# Multivariate normal random variables

Prove that $$X\sim N(\mu,\Sigma)$$ is a multivariate random vector if and only if $$\langle X,x\rangle$$ has a normal distribution for each $$x\in\mathbb{R}^n$$.

Hint: use Cramér–Wold theorem.

My idea for the $$(\Leftarrow)$$ part is to use the characteristic function but I do not know how to formalize my reasoning correctly. For the opposite direction I have no ideas on how to use the hint.

Can someone help me?

Edit:

Definition of a standard normal random vector: a random vector $$X$$ has standard normal distribution in $$\mathbb{R^n}$$ if it has density: $$$$f(x)=\frac{1}{(2\pi)^{n/2}}e^{-\frac{\|x\|_2^2}{2}}$$$$ we write $$X\sim N(0,I_n)$$

Definition: $$X$$ random vector has general normal distribution in $$\mathbb{R}^n$$ and we write $$X\sim N(\mu,\Sigma)$$ for $$\mu\in\mathbb{R}^n$$ and $$\Sigma$$ $$n\times n$$ positive semi-definite matrix if and only if $$Z=\Sigma^{-1/2}(X-\mu)\sim N(0,I_n)$$

• The Cramer Wold theorem involves convergence in distribution, but there is no statement about convergence in the problem. Also note that some textbooks define the multivariate distribution by saying that $X$ is multivariate normal if and only if $\langle X, x \rangle$ has a normal distribution for all $x\in \mathbb{R}^n$. If this is your definition, then the problem is trivial, but if your textbook uses another definition, then you should probably add it to the question. Nov 8, 2021 at 11:28
• @LeanderTilstedKristensen I have edited the definition of the textobook Nov 8, 2021 at 12:42
• Actually, after writing my answer, i now realize that the definition given in your textbook is wrong. This definition can only work for positive definite matrices and not for positive semi-definite matrices. The reason is that if $\Sigma$ has eigenvalue $0$, then $\Sigma^{-1/2}$ has a column space of dimension less than $n$ and it is therefore impossible for $\Sigma^{-1/2}(X-\mu)$ to have a standard normal distribution! Nov 8, 2021 at 16:16
• Yes but I forgot to add in the in the definition that the matrix is also required to be invertible. Nov 8, 2021 at 16:22
• Ok. Do note however that the multivariate normal distribution is also defined when $\Sigma$ is not invertible and the result still holds. When $\Sigma$ is not invertible we can define $N(\mu,\Sigma)$ as the distribution of $\Sigma^{1/2}Z + \mu$, where $Z \sim N(0,I_n)$. Nov 8, 2021 at 16:26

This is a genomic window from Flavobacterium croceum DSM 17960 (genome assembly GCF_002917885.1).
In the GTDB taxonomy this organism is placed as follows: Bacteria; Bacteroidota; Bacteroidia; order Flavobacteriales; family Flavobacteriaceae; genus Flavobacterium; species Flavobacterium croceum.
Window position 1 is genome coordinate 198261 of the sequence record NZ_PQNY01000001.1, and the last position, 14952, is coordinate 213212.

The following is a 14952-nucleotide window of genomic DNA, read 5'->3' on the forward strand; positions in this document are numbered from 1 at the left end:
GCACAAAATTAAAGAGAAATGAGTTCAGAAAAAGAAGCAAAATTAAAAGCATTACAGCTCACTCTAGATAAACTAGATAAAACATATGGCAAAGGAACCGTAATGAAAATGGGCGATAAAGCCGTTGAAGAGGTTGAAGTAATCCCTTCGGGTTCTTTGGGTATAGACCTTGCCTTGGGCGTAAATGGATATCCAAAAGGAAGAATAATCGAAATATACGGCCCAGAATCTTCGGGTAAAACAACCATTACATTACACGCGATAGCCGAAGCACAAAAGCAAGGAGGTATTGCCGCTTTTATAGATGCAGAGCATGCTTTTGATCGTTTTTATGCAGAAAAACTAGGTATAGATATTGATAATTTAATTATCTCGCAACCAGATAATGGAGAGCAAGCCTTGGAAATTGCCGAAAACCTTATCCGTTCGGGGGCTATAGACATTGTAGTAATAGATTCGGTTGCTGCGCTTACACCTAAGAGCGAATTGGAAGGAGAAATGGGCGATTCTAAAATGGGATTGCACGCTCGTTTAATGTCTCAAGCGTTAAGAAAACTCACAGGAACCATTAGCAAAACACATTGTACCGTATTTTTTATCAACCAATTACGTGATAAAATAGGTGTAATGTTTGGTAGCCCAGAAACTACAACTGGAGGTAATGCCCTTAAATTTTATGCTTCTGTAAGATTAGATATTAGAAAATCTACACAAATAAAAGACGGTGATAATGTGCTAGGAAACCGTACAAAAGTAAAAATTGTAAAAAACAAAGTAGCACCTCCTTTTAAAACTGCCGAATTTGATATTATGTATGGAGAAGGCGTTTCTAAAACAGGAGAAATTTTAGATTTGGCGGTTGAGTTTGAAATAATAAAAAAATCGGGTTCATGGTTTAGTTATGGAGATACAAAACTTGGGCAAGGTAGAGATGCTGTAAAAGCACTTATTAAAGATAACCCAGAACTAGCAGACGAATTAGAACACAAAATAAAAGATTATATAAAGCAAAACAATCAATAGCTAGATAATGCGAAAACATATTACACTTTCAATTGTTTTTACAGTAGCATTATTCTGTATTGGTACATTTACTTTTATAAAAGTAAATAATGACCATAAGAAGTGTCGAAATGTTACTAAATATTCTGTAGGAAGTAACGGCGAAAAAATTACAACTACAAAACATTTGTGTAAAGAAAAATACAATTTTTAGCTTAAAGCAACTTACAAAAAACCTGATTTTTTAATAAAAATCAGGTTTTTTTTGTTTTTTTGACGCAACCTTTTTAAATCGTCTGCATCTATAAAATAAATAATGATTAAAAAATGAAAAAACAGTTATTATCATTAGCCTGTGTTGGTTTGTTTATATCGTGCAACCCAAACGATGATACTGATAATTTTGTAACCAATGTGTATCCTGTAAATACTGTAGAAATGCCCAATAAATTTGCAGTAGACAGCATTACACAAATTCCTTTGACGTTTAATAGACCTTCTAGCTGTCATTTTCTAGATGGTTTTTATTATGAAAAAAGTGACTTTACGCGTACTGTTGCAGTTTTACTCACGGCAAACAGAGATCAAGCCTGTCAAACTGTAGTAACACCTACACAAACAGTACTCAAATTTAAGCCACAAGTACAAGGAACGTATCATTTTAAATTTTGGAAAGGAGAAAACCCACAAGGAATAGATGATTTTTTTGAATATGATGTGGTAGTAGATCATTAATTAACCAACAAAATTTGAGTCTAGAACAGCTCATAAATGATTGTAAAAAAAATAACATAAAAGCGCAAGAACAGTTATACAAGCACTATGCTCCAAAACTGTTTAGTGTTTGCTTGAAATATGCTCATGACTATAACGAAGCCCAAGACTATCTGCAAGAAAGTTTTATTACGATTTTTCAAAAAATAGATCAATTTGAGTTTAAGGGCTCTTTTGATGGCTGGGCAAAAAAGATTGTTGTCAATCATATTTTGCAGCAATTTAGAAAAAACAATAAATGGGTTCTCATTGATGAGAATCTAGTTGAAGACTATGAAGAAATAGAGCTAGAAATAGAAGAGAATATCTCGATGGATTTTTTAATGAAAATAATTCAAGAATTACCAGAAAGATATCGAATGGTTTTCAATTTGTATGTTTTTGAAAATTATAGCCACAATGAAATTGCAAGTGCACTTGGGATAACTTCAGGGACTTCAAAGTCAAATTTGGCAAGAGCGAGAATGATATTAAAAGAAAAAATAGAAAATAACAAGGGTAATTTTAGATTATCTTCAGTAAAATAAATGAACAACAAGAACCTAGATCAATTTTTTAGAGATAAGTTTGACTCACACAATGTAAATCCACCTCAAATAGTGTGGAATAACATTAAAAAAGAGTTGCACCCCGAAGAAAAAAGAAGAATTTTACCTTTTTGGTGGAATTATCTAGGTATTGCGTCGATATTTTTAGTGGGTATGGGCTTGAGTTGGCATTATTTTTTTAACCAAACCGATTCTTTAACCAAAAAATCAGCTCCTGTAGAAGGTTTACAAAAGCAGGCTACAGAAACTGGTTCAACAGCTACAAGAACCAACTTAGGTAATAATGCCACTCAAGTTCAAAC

Let's first consider the implication $$(\Rightarrow)$$. Note, that if $$X \sim N(0,I_n)$$, then $$X=(X_1,\dots,X_n)^*$$ where $$X_i$$ are independent $$N(0,1)$$ variables for $$i=1,\dots,n$$. In particular we get for any $$x \in \mathbb{R}^n$$, that $$\langle X , x \rangle = x^*X= \sum_{i=1}^n x_iX_i \sim N(0,\sum_{i=1}^{n} x_i^2)=N(0,||x||^2)$$ by properties of the $$N(0,1)$$ distribution. For general $$X \sim N(\mu,\Sigma)$$ note that \begin{align*}(x^*X-x^*\mu) &= x^*(X-\mu) \\ &= x^* \Sigma^{1/2} \Sigma^{-1/2} (X-\mu) \\ &=(\Sigma^{1/2}x)^* \Sigma^{-1/2}(X-\mu) \\ &= \langle Z,\Sigma^{1/2}x\rangle \\ &\sim N(0,||\Sigma^{1/2}x||^2) \\ &= N(0,x^*\Sigma x) \end{align*} were we used the established result for $$Z = \Sigma^{-1/2}(X-\mu) \sim N(0,I_n)$$. This gives us that $$x^* X \sim N(x^*\mu , x^*\Sigma x)$$, which concludes the proof of the first implication.
Now let's show $$(\Leftarrow)$$. Let $$X$$ be a random vector with the property that $$\langle X , x \rangle$$ has a normal distribution for all $$x \in \mathbb{R}$$ and let $$Y \sim N(\mu,\Sigma)$$ with $$\mu = \mathbb{E}[X]$$ and $$\Sigma=\operatorname{Cov}(X)$$. This implies for all $$x \in \mathbb{R}^n$$ that $$\langle X,x\rangle \sim \langle Y,x \rangle \sim N(x^* \mu , x^*\Sigma x)$$ and thus, that $$\mathbb{E}[e^{i\langle X , x\rangle}] = \mathbb{E}[e^{i \langle Y,x \rangle}]$$
for all $$x \in \mathbb{R^n}$$, which means that $$X$$ and $$Y$$ have the same characteristic function and thus the same distribution, which is what we wanted to prove.
• I don't understand why $\langle X,x\rangle$ has the same distribution of $\langle Y,x\rangle$ Nov 8, 2021 at 16:27
• We know that $\langle X , x \rangle$ has a normal distribution, so we only need to determine the parameters. Clearly the mean parameter must be $\mathbb{E}[ \langle X, x \rangle]$ and the variance parameter must be $\operatorname{Var}(\langle X , x \rangle)$. Can you prove, that $\mathbb{E}[x^* X] = x^* \mathbb{E}[X]=x^*\mu$ and $\operatorname{Var}(x^* X) = x^*\operatorname{Cov(X)}x = x^* \Sigma x$ ?? (hint: Linearity of expectation) Nov 8, 2021 at 16:33
• Also the fact that $\langle Y , x \rangle \sim N(x^* \mu, x^* \Sigma x)$ was proven in the proof of the other implication $(\Rightarrow)$. Nov 8, 2021 at 16:38
• $\operatorname{Var}(x^*X)=E[(x^*(X-\mu)^2)]=E[(x^*(X-\mu))(x^*(X-\mu))^*]=E[x^*(X-\mu)(X-\mu)^*x]=x^*\operatorname{Cov}(X)x=x^*\Sigma x$ correct? Nov 8, 2021 at 16:52